On Friday, the Trump administration declared an emergency, allowing them to bypass Congress and fast-track billions of dollars of arms sales to several countries – including Saudi Arabia, the United Arab Emirates (UAE), and Jordan – in an attempt to deter “the malign influence” of Iran in the Middle East. The decision was formally announced by the Secretary of State, Mike Pompeo.
“These sales will support our allies, enhance Middle East stability, and help these nations to deter and defend themselves from the Islamic Republic of Iran,” said Pompeo in a statement. According to a report by CNN, the value of the sales is $8.1 billion.
In a letter sent to Congress on Friday, Pompeo stated that he “determined that an emergency exists, which requires the immediate sale of the defense articles and defense services” to Jordan, Saudi Arabia, and the UAE “in order to deter further the malign influence of the Government of Iran throughout the Middle East region.”
The decision came on the same day as an announcement, made by President Donald Trump, that said an additional 1,500 US troops would be sent to the Middle East to “deter Iran.”
In his statement, Pompeo said that “today’s action will quickly augment our partners’ capacity to provide for their own self-defense and reinforce recent changes to US posture in the region to deter Iran.”
In total, the State Department reportedly lists over 20 proposed arms sales.
The Trump administration’s decision to use Section 36 of the Arms Control Act – which enables the White House to bypass the 30-day notification period to Congress for arms sales by declaring an emergency, effectively blocking Congress from being able to put arms deals on hold – drew criticism from both Democrats and Republicans.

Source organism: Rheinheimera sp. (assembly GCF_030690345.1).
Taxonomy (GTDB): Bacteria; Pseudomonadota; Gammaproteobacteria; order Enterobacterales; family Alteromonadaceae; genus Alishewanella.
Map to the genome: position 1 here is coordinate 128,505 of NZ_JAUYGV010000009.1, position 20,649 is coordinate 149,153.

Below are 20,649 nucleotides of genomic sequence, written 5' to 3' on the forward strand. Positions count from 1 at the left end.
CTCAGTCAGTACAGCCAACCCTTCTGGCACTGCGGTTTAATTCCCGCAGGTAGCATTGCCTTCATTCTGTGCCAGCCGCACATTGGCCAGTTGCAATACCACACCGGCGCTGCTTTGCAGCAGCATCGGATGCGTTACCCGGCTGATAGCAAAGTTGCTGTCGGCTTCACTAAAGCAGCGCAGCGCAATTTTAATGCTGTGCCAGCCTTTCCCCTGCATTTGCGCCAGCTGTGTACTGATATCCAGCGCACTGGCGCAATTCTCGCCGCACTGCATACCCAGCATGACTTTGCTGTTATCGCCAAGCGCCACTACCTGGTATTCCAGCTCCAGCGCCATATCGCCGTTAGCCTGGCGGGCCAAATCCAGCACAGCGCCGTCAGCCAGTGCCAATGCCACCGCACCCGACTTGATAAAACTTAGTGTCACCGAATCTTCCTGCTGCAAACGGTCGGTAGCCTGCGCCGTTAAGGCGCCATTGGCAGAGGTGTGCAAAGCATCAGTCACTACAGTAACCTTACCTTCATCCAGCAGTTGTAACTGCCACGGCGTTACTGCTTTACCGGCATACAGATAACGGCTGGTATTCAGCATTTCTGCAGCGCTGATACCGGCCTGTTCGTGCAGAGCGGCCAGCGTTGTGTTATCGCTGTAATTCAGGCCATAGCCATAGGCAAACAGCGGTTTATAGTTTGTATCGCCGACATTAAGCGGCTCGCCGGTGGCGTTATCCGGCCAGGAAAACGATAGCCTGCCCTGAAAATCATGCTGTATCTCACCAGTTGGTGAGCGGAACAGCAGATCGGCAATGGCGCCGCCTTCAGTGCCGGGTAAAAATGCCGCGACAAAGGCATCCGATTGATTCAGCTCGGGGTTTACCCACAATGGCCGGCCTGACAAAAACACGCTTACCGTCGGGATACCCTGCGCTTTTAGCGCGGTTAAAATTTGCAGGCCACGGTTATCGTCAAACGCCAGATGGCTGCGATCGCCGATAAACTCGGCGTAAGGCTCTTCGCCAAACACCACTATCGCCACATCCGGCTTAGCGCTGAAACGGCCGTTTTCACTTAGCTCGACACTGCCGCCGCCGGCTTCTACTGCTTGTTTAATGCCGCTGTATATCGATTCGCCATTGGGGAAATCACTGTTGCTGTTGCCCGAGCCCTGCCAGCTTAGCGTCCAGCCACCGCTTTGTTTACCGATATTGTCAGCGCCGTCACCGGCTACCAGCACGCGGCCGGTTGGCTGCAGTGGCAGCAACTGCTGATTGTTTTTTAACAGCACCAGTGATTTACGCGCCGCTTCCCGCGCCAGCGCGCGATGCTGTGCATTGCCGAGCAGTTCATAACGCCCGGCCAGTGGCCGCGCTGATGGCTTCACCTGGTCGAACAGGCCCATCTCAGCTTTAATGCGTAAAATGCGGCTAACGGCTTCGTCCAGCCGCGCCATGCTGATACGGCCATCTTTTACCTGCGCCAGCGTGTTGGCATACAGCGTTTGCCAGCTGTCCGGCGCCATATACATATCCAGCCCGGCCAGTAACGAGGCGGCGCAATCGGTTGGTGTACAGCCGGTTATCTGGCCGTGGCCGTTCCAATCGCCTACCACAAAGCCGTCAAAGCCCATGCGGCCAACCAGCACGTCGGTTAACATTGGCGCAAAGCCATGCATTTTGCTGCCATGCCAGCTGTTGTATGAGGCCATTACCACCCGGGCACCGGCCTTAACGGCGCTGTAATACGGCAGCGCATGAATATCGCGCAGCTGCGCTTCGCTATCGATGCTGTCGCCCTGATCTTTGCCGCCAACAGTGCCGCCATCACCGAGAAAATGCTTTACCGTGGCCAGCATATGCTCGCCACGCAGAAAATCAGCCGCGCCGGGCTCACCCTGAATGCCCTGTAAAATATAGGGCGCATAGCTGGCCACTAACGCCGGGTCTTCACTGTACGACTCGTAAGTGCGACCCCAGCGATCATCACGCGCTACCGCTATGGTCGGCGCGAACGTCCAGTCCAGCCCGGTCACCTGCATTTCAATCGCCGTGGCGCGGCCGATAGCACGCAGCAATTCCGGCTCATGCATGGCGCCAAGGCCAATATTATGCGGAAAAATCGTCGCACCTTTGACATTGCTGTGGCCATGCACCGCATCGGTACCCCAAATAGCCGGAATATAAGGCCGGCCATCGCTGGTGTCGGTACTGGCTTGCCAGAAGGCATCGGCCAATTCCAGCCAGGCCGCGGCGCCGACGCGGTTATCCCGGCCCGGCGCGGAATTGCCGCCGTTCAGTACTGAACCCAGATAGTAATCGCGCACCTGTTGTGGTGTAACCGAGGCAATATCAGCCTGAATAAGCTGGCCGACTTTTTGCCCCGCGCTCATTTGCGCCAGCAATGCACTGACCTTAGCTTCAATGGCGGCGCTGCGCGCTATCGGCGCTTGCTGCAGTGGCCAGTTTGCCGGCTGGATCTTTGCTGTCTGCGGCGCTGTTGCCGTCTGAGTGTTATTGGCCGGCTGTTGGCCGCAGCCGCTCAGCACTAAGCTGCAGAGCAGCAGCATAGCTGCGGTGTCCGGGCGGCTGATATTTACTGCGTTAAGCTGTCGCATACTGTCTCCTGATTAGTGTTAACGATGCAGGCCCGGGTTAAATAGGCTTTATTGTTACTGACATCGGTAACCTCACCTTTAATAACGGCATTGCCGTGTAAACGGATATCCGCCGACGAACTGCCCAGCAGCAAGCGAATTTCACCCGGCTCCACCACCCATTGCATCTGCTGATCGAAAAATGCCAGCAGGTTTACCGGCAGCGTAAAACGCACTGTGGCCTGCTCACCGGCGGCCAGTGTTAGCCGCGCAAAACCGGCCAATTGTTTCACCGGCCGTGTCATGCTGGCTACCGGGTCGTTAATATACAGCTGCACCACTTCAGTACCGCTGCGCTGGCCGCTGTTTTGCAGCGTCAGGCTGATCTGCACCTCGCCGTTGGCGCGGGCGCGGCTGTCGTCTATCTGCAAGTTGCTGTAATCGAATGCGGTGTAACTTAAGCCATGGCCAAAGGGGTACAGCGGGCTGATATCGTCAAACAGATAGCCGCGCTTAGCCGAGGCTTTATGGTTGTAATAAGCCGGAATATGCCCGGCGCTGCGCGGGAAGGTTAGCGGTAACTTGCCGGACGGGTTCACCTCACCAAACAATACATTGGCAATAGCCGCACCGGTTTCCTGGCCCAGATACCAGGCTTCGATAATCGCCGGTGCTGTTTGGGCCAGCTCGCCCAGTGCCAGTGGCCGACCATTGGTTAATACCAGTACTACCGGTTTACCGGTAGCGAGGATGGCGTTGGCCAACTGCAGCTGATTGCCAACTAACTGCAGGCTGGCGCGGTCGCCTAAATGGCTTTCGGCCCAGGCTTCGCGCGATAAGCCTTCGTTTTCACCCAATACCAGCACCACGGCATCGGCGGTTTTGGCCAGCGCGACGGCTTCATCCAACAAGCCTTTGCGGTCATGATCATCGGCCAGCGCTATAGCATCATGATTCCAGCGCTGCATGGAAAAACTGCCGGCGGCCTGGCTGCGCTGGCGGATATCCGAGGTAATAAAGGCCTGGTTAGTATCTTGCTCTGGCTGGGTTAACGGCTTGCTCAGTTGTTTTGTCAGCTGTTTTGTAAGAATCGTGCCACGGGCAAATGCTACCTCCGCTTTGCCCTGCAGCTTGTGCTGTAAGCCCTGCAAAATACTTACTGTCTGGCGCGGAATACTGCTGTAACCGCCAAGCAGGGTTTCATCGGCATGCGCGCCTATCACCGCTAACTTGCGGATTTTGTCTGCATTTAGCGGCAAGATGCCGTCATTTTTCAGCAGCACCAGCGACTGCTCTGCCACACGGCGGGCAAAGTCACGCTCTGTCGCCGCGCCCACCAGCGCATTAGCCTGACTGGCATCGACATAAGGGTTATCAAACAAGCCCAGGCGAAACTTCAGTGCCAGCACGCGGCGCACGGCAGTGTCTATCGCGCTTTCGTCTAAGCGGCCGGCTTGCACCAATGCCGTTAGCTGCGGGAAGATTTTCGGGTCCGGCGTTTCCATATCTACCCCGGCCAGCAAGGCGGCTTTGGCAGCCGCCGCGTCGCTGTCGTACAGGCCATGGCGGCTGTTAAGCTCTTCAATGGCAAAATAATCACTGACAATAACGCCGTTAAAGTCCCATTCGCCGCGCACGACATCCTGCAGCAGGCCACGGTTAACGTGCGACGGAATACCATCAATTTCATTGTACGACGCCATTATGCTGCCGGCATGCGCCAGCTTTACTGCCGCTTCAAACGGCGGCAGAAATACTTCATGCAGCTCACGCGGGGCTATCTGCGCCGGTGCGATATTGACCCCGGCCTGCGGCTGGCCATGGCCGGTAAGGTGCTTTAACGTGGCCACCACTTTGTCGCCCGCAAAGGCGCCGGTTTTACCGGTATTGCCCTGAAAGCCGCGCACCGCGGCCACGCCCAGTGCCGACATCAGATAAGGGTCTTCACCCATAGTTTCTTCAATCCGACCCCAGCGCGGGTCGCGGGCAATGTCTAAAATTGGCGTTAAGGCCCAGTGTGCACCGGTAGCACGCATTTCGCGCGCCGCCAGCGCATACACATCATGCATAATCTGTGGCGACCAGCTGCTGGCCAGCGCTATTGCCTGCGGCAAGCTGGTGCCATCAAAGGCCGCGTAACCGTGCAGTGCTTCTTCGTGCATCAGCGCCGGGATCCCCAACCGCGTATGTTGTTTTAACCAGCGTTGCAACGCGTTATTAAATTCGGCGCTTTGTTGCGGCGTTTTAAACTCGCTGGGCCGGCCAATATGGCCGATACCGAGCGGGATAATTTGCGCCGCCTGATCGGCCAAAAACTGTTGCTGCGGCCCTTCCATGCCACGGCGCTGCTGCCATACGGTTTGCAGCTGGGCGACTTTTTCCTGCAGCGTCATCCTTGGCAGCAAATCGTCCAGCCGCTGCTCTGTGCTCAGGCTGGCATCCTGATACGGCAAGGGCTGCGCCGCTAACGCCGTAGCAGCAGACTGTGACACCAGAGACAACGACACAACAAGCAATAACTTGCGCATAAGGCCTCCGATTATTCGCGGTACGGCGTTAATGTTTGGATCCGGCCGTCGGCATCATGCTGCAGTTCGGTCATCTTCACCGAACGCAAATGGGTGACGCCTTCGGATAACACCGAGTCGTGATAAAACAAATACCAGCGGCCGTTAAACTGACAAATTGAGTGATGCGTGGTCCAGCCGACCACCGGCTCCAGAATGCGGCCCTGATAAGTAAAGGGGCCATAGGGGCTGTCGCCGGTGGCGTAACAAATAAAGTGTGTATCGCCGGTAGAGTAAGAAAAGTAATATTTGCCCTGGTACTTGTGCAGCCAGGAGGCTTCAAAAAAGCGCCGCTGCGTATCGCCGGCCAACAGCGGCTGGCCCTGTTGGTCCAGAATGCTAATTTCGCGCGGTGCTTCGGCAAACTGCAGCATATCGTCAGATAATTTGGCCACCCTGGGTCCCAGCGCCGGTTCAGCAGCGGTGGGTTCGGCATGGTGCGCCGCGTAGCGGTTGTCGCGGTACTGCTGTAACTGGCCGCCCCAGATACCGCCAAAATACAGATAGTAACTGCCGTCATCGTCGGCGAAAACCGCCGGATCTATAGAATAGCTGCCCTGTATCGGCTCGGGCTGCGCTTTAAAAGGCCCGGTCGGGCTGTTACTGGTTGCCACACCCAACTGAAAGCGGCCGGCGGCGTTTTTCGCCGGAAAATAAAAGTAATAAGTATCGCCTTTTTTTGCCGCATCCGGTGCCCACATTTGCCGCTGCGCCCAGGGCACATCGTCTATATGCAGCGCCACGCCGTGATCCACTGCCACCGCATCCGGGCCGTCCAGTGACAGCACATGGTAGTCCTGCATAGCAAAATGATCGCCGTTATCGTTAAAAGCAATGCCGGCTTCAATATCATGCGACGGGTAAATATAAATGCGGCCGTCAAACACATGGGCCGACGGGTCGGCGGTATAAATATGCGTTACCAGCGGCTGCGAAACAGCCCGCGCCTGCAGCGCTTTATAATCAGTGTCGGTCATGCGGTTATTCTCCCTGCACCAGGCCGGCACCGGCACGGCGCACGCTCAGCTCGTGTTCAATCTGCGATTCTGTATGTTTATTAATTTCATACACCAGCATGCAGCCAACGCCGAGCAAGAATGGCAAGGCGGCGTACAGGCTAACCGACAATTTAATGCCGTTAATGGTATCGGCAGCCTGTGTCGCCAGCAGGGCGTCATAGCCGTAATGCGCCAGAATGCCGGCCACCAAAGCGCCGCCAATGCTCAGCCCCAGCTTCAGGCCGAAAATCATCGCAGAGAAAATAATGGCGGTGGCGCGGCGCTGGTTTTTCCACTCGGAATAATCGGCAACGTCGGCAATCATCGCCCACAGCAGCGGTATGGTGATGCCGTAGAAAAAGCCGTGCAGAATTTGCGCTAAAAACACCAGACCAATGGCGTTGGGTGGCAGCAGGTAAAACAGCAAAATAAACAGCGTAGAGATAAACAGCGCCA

Many lawmakers question the precedent the decision sets and the claim that the situation qualifies as an emergency. Saudi Arabia’s human rights record was also raised as an issue, along with the killing of Jamal Khashoggi, a journalist.
Pompeo noted in his statement that he intends “this determination to be a one-time event.” He also stated that, since 1979, the emergency provision has been used by four previous administrations and that “this specific measure does not alter our long-standing arms transfer review process with Congress.”
“Delaying this shipment could cause degraded systems and a lack of necessary parts and maintenance that could create severe airworthiness and interoperability concerns for our key partners, during a time of increasing regional volatility,” said Pompeo.
“These national security concerns have been exacerbated by many months of Congressional delay in addressing these critical requirements, and have called into doubt our reliability as a provider of defense capabilities, opening opportunities for U.S. adversaries to exploit.”